William Shatner found himself in trouble with the internet over the weekend when he questioned the process of Twitter verification.
It started when Engadget's social media manager John Colucci tweeted in celebration about the brand account passing a million followers. Colucci, who is verified but no Shatner, tweeted that his next goal was to pass Shatner's number of followers. Engadget editor in chief Michael Gorman tweeted to Shatner that Colucci is verified because he's "excellent at his job." Shatner then questioned whether doing a good job is a proper criteria for verification.
Earlier, I penned a letter to Shatner explaining why social media managers such as myself deserve verification and to address his request to Twitter that his account be unverified.
I then got some clarity from Shatner himself, who responded to my tweets. He said he's confused by some of the people he sees with the blue checkmark, especially since he knows people who deserve one who can't get one. But he stressed that he's an advocate of deserving people being verified and not a fan of the process as it currently stands.
Shatner pointed me to an interview he did with Mashable's Lance Ulanoff titled "William Shatner: My Problem With Twitter's Verified Accounts." In it, he discusses his overall concern about the process of verification and addresses what happened this weekend.
He has some excellent and valid points, and I agree with his concerns. But the point of the letter is not to dismiss the entire verification process, because there's more to it than meets the eye. Here's what I wrote:
You have boldly gone where no man has gone before. You are seeking to have your Twitter account unverified.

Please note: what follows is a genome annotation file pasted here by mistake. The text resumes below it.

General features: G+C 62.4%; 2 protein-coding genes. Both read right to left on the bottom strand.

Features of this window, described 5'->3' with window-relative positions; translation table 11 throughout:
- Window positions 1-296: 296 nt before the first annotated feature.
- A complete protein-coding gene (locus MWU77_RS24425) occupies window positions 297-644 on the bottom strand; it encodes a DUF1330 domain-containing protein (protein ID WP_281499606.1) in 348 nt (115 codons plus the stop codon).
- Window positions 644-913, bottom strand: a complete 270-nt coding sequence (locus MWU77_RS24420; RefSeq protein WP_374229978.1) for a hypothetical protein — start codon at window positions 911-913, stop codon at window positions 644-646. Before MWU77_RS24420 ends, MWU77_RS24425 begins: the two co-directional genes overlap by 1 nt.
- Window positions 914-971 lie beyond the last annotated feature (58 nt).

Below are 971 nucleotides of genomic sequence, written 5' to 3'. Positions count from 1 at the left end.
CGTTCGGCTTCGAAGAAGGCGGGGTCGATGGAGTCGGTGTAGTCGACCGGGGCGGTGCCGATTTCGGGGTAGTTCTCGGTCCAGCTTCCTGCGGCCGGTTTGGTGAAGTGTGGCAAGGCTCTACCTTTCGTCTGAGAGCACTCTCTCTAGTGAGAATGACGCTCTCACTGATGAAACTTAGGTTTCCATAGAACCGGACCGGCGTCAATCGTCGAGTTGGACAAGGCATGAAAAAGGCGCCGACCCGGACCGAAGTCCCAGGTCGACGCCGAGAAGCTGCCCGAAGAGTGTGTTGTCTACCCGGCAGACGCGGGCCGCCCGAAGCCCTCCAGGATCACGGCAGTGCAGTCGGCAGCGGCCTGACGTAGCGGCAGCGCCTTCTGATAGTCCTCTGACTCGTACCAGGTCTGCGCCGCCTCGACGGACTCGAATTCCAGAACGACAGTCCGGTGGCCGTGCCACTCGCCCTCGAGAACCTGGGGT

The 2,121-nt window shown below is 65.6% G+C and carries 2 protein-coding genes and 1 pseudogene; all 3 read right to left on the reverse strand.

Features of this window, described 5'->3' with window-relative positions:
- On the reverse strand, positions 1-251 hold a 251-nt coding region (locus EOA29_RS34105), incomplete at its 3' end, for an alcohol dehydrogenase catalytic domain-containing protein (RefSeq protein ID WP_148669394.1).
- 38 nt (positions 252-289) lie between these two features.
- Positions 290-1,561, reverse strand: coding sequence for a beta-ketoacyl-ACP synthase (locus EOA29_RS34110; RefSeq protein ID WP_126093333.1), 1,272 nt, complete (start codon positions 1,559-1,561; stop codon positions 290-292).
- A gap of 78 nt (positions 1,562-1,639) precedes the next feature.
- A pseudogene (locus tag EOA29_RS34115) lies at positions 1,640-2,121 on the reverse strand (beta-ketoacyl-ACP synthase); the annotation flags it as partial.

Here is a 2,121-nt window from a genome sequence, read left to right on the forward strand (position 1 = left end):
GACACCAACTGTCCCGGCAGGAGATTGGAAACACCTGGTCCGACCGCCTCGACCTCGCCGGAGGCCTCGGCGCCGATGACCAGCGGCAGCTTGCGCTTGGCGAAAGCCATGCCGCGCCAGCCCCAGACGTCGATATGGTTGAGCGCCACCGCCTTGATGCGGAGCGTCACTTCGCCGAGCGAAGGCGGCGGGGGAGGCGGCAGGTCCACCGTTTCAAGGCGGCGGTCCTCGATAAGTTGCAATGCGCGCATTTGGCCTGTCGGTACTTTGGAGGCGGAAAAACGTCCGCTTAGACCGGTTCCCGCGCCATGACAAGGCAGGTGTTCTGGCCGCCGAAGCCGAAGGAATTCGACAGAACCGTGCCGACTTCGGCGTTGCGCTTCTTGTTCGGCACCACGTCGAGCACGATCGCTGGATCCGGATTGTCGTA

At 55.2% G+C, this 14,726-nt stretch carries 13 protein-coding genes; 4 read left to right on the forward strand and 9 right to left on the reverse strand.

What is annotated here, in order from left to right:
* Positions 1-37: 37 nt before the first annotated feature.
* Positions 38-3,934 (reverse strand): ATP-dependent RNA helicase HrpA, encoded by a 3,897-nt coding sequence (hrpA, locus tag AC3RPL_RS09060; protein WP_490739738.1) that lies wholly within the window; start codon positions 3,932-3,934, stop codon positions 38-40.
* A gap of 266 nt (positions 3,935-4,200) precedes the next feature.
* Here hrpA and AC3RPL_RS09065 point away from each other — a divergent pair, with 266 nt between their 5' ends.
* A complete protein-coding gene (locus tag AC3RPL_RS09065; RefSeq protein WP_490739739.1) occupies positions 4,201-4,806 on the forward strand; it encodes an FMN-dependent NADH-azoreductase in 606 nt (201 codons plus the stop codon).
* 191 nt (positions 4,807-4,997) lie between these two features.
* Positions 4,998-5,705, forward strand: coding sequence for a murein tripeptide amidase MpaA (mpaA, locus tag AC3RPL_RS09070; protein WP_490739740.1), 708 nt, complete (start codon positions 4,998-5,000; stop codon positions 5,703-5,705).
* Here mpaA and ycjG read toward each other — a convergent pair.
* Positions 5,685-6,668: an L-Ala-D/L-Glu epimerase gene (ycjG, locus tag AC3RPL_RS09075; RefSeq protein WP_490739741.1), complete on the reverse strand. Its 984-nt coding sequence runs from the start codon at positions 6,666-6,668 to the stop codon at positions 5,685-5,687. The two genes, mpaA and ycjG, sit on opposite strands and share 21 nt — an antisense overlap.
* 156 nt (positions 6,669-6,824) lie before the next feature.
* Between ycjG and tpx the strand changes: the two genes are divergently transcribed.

Kirk out? Illogical, and here's why.
While some say you continue to Klingon to your previous fame, I see you as an icon -- and I think you deserve to be verified. But I don't agree with your statements about who and who doesn't.
You said in your recent Twitter rant that verification lost its value because anyone can get it. As a social media manager I can tell you that's absolutely not the case, and the reason for verification is not popularity but to ensure people aren't spoofed by other people. Your voice is pretty easy to impersonate -- warp speed, Mr. Sulu -- so you should be thanking Twitter for watching out for you and the rest of the Federation.
You and I have had conversations on Twitter -- two, actually -- and to this day that remains one of my best Twitter memories. I still talk about it with my friends and followers. It is only because you are verified that I am assured of it actually being you and not some geek in a corner at a sci-fi convention. My verification protects me, just as the verification of the other people you singled out protects them. And again, that little blue check mark protects you. It's no less special than it ever was, and I hope you'll see things differently now that you've read this.
In summary, sometimes the needs of the many outweigh the needs of the few.
I have been, and always shall be, your friend. So how about following me back, huh?
Live long and prosper, Bill.
Social Media Editor, Chicago TribuneCopyright © 2015, The Baltimore Sun